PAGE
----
Courting Cate (Anglais) Broché – 1 novembre 2012
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I truly loved the beginning of the story when sparks flew between Cate and Pete. I identified with Cate in so many ways except that I did want to get married. However, Cate was very strong and opinionated and I thought she was a great match for Pete. This story has been retold in many ways namely the play, Kiss Me, Kate and the newer contemporary version in a movie, 10 Things I Hate About You. I knew the general plot, but I after Cate got married, it seemed that Pete immediately turned off his charm to her and she was manipulated to work like a maid for his parents. The last half of the story wasn't very appealing to me, but I understood the concept of the plot. But overall, it was a good read and not a typical Amish novel.
There are so many different authors you can read if you enjoy Amish Fiction. Many of them, because they have done the necessary research, provide a very true-to-life portrayal of Amish life. This isn't one of them.
I like to think of this book as a type of "Jerry Springer meets The Beverly Hillbillies meet Amish Mafia meet an off-off-off Broadway production of The Taming of the Shrew." William must be turning in his grave.
I'd really like to know which Amish community this author choose to do her research on, because it is not like any Amish community I've ever come in contact with, and I've lived near the Amish, gone to school with them, shared meals with them, for almost 40 years now.
It is totally unbelievable that:
A 17, almost 18-year-old Amish girl would have no idea how children are conceived. They have farm animals, for goodness sakes!
An Amish father widowed with two young girls would have absolutely no help in caring for them, thereby leaving a 7 year old child to totally care for a newborn (Cate and her sister)
A 27-year-old Amish woman (married or not) would not be able to cook, clean or weed a garden. It just wouldn't happen. The community would not LET it happen, they would step in to help teach her.
An Amish furniture maker would begin an "international" business. They're not that money hungry.
An Amish family with over 10 children would live in a 3 bedroom house, and two of those bedrooms would be for the parents. Again, it just wouldn't happen. The community would not LET it happen.
That grown Amish children would NOT step in to help their aging parents. Again, it wouldn't happen. They have been raised to respect their parents and take care of them in their golden years.
....oh, I could go on and on, but I've got better things to do with my time.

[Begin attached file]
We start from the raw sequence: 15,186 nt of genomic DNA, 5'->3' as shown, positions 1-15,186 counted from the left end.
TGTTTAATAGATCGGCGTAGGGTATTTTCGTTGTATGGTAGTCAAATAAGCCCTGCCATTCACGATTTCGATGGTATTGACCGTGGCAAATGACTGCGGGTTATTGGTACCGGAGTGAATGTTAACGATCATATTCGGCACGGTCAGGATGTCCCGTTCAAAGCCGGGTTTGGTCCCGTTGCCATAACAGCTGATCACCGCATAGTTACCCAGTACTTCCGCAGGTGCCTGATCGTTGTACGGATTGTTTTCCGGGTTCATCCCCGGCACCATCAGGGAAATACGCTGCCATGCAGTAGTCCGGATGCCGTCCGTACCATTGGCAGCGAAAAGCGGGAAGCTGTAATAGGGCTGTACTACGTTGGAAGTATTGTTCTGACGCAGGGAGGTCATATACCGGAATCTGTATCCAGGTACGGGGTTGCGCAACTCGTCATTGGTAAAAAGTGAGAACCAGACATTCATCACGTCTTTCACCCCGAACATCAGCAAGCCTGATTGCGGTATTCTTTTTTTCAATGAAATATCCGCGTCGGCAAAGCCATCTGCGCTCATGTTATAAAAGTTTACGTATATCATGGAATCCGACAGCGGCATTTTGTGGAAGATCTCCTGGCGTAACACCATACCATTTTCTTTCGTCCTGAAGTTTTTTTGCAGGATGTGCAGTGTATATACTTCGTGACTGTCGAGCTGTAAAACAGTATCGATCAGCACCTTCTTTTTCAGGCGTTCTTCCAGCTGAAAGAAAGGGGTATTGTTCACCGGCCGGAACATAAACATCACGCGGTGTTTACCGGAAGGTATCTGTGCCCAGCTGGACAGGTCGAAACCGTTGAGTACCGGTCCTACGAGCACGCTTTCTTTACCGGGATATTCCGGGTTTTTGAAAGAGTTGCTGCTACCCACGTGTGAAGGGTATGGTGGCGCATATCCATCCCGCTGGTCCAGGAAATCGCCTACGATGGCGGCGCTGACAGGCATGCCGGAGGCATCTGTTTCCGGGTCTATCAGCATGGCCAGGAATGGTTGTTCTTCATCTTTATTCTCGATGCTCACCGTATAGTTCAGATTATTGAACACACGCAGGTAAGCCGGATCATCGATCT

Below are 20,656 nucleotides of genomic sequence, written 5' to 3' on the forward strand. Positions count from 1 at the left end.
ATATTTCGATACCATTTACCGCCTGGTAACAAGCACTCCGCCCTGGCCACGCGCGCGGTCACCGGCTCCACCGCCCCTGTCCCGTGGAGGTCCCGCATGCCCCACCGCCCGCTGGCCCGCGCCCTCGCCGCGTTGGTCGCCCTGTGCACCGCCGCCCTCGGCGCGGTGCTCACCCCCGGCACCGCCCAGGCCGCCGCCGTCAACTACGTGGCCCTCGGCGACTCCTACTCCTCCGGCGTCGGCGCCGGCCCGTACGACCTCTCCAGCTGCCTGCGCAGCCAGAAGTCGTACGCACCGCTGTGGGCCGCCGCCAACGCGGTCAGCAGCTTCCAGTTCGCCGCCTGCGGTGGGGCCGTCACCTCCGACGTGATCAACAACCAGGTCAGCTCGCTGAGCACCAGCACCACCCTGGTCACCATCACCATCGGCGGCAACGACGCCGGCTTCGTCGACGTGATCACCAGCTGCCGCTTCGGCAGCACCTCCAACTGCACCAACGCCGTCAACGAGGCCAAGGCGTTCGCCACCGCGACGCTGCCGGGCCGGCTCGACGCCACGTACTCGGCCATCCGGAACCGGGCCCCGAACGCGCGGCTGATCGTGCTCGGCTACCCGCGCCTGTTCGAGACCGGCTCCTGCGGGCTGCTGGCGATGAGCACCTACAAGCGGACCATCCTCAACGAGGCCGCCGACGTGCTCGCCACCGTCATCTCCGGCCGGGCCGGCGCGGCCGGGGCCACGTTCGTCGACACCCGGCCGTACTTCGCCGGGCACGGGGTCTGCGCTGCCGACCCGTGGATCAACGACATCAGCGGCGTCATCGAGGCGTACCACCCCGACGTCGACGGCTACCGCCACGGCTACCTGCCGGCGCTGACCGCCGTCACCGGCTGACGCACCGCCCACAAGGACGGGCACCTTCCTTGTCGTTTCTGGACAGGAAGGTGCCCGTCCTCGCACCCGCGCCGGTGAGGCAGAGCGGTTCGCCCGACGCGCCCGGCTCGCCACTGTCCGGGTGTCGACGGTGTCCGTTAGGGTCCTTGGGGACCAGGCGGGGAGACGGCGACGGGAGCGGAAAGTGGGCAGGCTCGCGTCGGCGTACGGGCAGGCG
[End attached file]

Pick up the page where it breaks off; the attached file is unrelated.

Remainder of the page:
I kept waiting for Uncle Wes to come out of the closet and declare he was gay and having an affair with his New York friend, the way he was portrayed in the book.
Please, don't waste either your time or money on this book. It's not worth it.
ETA: Yes, I have tried to fix the typo in the title of this review (Portrayal, not Portray!), but for whatever reason, it won't take.
Her younger sister, Betsy, is ready to start courting, but their father will not allow it. He makes a rule that Cate must begin courting first since she is the eldest daughter. This causes a big problem because Cate has no intention of ever marring. Despite the girls' objections, their father has made his decision final.
Cate has no other choice, but to find a respectable husband, which is a little hard considering she has told off every bachelor in the county. Luckily, Pete Treger arrives in town, but just like all other bachelors, he only has eyes for the stunning Betsy. When he realizes that the other men are after Betsy too, he tries his luck with Cate.
Honestly, I have never read Taming of Shrew, but I do recall watching an episode of Moonlighting that was a retelling of it. Here we get another reworking of the classic tale, but this time it is set in the Amish world by author Leslie Gould. I'm an Amish fiction fan, so I was more than eager to review Courting Cate courtesy of Litfuse Publicity Group and Bethany House Publishing. This is not your typical Amish book as you a get a look at the different classes, the rich and the poor, of the Amish life. The main character is not your typical Amish girl looking for true love as she would rather stay single than become a housewife. Considering I have read dozens of Amish books, one would think that Courting Cate would be stale, but I actually found it to be a breath of fresh fair. The author did a remarkable job creating likeable characters with witty dialogue. Overall, I loved reading Courting Cate and I'm looking forward to reading book two in the series.